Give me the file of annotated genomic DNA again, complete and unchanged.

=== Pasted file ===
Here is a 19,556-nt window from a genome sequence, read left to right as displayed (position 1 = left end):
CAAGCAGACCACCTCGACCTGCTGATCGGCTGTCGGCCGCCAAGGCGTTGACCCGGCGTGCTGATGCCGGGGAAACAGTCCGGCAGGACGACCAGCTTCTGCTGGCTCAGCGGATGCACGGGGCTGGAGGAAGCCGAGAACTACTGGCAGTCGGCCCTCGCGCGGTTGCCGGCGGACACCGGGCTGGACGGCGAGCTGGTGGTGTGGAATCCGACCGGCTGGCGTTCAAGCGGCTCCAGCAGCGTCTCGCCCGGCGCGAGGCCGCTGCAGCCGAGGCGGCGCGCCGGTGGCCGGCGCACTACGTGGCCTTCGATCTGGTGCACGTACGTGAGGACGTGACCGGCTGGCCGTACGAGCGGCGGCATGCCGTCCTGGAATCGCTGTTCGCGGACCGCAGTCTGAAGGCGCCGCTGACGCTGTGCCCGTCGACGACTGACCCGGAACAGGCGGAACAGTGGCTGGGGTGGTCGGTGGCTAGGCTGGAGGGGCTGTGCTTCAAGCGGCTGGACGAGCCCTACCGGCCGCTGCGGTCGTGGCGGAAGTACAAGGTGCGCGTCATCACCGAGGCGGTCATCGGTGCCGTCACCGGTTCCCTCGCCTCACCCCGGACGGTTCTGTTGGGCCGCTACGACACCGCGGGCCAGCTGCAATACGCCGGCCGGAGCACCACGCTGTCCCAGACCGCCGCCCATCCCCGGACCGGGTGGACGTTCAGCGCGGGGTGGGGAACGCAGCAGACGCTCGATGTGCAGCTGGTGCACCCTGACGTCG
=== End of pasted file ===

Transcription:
Here is a 19,556-nt window from a genome sequence, read left to right as displayed (position 1 = left end):
CAAGCAGACCACCTCGACCTGCTGATCGGCTGTCGGCCGCCAAGGCGTTGACCCGGCGTGCTGATGCCGGGGAAACAGTCCGGCAGGACGACCAGCTTCTGCTGGCTCAGCGGATGCACGGGGCTGGAGGAAGCCGAGAACTACTGGCAGTCGGCCCTCGCGCGGTTGCCGGCGGACACCGGGCTGGACGGCGAGCTGGTGGTGTGGAATCCGACCGGCTGGCGTTCAAGCGGCTCCAGCAGCGTCTCGCCCGGCGCGAGGCCGCTGCAGCCGAGGCGGCGCGCCGGTGGCCGGCGCACTACGTGGCCTTCGATCTGGTGCACGTACGTGAGGACGTGACCGGCTGGCCGTACGAGCGGCGGCATGCCGTCCTGGAATCGCTGTTCGCGGACCGCAGTCTGAAGGCGCCGCTGACGCTGTGCCCGTCGACGACTGACCCGGAACAGGCGGAACAGTGGCTGGGGTGGTCGGTGGCTAGGCTGGAGGGGCTGTGCTTCAAGCGGCTGGACGAGCCCTACCGGCCGCTGCGGTCGTGGCGGAAGTACAAGGTGCGCGTCATCACCGAGGCGGTCATCGGTGCCGTCACCGGTTCCCTCGCCTCACCCCGGACGGTTCTGTTGGGCCGCTACGACACCGCGGGCCAGCTGCAATACGCCGGCCGGAGCACCACGCTGTCCCAGACCGCCGCCCATCCCCGGACCGGGTGGACGTTCAGCGCGGGGTGGGGAACGCAGCAGACGCTCGATGTGCAGCTGGTGCACCCTGACGTCG